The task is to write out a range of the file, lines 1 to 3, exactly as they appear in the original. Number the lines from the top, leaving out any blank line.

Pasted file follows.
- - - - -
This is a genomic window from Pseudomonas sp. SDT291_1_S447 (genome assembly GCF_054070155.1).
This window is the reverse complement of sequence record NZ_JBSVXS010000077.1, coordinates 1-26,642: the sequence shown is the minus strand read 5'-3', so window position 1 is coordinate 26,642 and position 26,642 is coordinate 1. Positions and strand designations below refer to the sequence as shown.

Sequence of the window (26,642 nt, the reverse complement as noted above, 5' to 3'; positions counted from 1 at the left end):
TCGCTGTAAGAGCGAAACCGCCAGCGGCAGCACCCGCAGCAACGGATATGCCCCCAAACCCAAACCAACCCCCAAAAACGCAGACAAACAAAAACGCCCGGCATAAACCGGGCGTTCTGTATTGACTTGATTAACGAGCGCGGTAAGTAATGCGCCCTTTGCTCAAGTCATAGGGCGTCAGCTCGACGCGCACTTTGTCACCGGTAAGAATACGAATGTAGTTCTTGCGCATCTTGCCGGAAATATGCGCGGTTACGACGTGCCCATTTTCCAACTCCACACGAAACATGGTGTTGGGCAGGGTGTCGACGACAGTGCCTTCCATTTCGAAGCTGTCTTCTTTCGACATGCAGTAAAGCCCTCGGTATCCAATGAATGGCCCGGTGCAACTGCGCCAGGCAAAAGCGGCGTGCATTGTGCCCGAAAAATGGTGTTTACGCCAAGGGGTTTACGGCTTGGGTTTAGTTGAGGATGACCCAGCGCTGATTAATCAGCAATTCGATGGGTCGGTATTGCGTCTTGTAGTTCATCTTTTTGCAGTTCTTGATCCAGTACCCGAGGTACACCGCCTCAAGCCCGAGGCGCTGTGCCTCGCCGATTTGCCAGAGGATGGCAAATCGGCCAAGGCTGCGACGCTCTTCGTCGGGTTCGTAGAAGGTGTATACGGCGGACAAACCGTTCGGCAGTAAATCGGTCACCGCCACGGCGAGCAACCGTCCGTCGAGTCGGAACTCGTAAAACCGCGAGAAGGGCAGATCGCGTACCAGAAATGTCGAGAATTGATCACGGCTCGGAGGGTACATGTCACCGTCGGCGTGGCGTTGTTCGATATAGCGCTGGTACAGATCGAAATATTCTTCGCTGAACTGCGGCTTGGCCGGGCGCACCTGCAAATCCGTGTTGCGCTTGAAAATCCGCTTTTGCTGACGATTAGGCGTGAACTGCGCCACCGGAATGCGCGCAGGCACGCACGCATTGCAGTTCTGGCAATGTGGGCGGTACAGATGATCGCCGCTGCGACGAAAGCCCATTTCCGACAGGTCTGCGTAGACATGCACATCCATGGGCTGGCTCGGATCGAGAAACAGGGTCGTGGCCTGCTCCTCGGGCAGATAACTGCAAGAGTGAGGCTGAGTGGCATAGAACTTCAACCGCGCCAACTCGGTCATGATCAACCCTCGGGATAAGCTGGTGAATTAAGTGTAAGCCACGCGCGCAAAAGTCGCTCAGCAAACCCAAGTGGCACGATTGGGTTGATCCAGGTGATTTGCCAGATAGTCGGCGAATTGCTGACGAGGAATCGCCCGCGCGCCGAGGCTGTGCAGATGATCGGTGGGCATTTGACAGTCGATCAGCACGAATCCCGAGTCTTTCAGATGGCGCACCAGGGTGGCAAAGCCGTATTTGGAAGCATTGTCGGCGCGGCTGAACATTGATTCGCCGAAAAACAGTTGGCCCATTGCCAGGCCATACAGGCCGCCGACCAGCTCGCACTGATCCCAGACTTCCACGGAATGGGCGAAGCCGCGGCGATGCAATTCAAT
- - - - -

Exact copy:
This is a genomic window from Pseudomonas sp. SDT291_1_S447 (genome assembly GCF_054070155.1).
This window is the reverse complement of sequence record NZ_JBSVXS010000077.1, coordinates 1-26,642: the sequence shown is the minus strand read 5'-3', so window position 1 is coordinate 26,642 and position 26,642 is coordinate 1. Positions and strand designations below refer to the sequence as shown.

Sequence of the window (26,642 nt, the reverse complement as noted above, 5' to 3'; positions counted from 1 at the left end):